Based on two comments on a previous post (one from Shannon, and one from my brother-in-law, Manus) and a conversation I had with my friend, Cori, I've come to realize that my nifty little pop-up asides are being missed by a few readers. There's a couple of reasons this may be happening:
  1. You have javascript disabled on your browser. If this is why you're missing these asides, I apologize, because I don't know how to make my content user-friendly for those who have turned javascript capabilities off on the browsers.
  2. You are viewing the page on a small screen (a laptop, for example) and/or at a low resolution. If that is the case, know that each bold word on my page serves as a link. If there isn't a little icon next to the bold word indicating that the link will take you away from my blog, then the link *should* pop open an aside to the right of the main content. And occasionally, I put more content in the asides than in the main content. You may have to scroll to the right to see this content if you fall into this category.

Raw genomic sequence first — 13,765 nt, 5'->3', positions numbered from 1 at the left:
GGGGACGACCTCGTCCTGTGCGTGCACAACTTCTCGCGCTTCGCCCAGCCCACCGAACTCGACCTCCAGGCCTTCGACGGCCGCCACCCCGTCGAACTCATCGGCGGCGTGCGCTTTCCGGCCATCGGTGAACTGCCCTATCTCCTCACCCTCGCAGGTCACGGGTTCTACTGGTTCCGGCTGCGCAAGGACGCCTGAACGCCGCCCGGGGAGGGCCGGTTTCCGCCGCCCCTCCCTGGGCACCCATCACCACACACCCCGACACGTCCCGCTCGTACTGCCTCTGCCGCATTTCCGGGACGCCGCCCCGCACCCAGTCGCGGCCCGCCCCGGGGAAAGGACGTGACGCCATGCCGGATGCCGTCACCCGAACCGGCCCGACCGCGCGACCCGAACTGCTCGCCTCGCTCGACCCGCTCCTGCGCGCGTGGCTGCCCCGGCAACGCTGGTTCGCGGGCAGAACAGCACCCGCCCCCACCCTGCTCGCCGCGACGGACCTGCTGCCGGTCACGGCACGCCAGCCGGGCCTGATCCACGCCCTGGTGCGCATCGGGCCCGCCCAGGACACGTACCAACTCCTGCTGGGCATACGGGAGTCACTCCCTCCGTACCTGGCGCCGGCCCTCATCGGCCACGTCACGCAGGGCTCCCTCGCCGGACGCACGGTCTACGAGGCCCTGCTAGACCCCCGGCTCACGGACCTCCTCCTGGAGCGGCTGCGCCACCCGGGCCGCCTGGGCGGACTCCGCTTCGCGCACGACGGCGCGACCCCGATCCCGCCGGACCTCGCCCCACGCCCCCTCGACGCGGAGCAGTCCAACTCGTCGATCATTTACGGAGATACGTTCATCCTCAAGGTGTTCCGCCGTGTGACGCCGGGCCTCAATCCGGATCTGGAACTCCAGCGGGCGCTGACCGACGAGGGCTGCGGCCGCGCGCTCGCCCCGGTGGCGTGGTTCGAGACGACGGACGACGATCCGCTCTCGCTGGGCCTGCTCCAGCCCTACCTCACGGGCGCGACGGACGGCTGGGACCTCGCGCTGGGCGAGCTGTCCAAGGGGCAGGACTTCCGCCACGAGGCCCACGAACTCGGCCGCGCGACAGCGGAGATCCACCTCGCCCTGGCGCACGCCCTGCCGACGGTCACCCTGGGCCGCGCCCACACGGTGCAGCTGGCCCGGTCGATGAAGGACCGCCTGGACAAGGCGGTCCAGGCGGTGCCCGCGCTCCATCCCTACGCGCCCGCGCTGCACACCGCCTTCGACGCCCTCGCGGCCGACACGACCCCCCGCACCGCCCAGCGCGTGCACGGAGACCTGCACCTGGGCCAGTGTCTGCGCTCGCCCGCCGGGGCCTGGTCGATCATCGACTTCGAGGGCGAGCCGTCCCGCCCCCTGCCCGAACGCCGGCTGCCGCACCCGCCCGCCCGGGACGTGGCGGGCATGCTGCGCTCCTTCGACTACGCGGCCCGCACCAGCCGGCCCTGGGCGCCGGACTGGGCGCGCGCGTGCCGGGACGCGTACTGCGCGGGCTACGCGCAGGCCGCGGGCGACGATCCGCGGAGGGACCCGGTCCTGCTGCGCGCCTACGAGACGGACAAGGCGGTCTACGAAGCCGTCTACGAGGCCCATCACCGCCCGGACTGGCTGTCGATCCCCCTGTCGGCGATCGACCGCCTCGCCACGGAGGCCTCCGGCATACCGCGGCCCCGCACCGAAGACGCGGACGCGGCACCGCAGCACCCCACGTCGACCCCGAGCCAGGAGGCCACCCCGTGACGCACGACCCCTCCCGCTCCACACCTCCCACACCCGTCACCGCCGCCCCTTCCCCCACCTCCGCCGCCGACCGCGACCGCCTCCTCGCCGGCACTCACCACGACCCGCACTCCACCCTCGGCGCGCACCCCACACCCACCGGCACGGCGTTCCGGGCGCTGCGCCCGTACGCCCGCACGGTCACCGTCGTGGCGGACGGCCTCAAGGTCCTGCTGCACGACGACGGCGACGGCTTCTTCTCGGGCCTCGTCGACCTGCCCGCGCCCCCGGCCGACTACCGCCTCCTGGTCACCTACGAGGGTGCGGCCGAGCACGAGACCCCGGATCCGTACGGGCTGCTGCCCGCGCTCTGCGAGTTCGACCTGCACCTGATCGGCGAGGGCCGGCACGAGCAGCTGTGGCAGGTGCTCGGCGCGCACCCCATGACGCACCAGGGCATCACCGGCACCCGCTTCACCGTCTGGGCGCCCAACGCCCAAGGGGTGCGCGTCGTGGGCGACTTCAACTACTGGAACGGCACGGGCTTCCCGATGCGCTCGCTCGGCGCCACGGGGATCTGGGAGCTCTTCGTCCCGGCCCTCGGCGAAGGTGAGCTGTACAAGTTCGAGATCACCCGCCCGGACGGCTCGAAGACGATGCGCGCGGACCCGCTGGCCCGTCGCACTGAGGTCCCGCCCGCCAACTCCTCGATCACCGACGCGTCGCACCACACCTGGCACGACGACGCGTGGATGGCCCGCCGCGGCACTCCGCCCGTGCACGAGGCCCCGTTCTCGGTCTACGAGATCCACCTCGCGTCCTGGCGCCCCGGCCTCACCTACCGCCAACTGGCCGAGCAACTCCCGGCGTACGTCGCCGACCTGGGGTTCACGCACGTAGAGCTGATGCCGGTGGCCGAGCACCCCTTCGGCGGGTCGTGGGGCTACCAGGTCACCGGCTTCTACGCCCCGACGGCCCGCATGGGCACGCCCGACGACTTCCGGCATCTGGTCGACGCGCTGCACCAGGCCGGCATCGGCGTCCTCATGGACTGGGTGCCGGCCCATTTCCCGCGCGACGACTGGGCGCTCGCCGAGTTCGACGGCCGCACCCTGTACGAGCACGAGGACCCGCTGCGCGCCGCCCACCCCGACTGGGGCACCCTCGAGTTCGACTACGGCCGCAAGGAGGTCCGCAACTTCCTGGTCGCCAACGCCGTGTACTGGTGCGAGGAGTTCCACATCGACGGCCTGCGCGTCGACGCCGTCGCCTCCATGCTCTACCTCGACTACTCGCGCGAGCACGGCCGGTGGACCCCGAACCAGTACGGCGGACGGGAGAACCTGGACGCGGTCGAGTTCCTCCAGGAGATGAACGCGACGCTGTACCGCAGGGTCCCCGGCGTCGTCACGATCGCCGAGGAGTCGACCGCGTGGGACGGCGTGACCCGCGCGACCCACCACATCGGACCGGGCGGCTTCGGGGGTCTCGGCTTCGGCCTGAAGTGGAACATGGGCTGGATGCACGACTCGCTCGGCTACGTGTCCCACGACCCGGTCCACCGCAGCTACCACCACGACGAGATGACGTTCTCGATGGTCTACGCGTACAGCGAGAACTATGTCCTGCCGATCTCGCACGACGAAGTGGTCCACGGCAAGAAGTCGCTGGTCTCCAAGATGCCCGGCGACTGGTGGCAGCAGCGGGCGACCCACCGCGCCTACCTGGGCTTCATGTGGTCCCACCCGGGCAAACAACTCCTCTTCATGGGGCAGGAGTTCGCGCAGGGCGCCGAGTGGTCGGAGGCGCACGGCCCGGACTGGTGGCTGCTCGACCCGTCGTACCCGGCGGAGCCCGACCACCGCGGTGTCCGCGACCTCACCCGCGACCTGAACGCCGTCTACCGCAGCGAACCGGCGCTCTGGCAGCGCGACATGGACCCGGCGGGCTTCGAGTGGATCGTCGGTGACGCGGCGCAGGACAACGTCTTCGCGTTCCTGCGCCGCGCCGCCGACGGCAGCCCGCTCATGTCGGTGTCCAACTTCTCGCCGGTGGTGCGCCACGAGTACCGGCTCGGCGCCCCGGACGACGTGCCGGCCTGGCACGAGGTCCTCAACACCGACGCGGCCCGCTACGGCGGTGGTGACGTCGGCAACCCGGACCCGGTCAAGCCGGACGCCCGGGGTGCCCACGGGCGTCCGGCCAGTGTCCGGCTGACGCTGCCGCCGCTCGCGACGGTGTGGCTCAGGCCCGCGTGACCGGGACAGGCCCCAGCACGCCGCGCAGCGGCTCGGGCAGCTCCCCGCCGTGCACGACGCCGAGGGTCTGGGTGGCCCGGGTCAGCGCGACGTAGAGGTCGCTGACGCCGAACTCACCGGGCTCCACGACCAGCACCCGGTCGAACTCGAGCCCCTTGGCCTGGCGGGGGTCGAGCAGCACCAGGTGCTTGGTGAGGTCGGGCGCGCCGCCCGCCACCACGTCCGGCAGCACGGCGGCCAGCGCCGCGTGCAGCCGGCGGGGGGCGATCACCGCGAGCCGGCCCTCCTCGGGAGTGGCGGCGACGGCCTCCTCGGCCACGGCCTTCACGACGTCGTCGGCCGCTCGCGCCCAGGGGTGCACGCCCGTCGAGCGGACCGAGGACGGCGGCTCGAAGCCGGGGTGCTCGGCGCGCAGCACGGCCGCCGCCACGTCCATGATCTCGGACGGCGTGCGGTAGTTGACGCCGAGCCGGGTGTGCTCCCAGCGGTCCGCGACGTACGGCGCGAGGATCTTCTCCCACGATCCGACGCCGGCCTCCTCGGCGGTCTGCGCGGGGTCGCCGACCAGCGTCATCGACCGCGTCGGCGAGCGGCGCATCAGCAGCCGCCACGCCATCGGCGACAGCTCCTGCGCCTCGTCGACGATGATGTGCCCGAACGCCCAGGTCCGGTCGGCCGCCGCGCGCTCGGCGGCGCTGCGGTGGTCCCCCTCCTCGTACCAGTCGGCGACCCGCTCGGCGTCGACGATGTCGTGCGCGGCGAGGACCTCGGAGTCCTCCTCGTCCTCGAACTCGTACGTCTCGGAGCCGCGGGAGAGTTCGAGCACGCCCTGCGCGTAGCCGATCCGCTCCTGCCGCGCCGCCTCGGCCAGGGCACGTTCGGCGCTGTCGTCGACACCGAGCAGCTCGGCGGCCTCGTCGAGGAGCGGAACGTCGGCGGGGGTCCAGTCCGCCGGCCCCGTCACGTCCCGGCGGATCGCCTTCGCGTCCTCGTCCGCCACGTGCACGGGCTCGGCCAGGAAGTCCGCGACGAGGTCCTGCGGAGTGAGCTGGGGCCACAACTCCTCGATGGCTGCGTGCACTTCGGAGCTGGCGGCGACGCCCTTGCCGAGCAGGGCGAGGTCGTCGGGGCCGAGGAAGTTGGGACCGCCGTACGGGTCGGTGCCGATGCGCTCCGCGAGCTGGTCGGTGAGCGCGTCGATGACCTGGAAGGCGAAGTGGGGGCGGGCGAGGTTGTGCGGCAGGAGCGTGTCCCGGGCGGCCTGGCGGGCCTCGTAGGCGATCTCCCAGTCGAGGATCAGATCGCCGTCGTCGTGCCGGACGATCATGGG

And finally, I've got some details
mea culpa
When I was talking to the doc about my CGMS results, I complained about the design of the shower bag for the monitor similar to what I pointed out in a previous post. She informed me that there's actually a double pocket there, that I was supposed to undo the sticky seal, and the insert monitor up and over into the pocket (kinda like a non-zip-lock sandwich bag) and then just close up the sticky seal where the stereo wire hangs out. The sticky was not designed to hold monitor in the bag upside down. Thus it crashed onto the shower floor on me. I'm thinking I'll take 60% of the blame on this one and split the other 40% between poor design and my lack of proper vision without my glasses in the shower (that's the best excuse I can come up with for why I missed this "double pocket").

close

Errata
And just because I'm anal and detail oriented, I'd like to point out that in another previous post I repeatedly refered to the "cannula" that we pumpers have living under our skins as a "catheter". While I think the difference is mostly semantic, it seems strange that after learning the word "cannula" and reading it thousands of times over the past 5 years of pumping insulin, I would start calling it a "catheter". Catheter (in my mind, at least) has such an unpleasant connotation. I think, however, that I did actually refer to it as a "catheter" when that freak-show physician put me on the spot.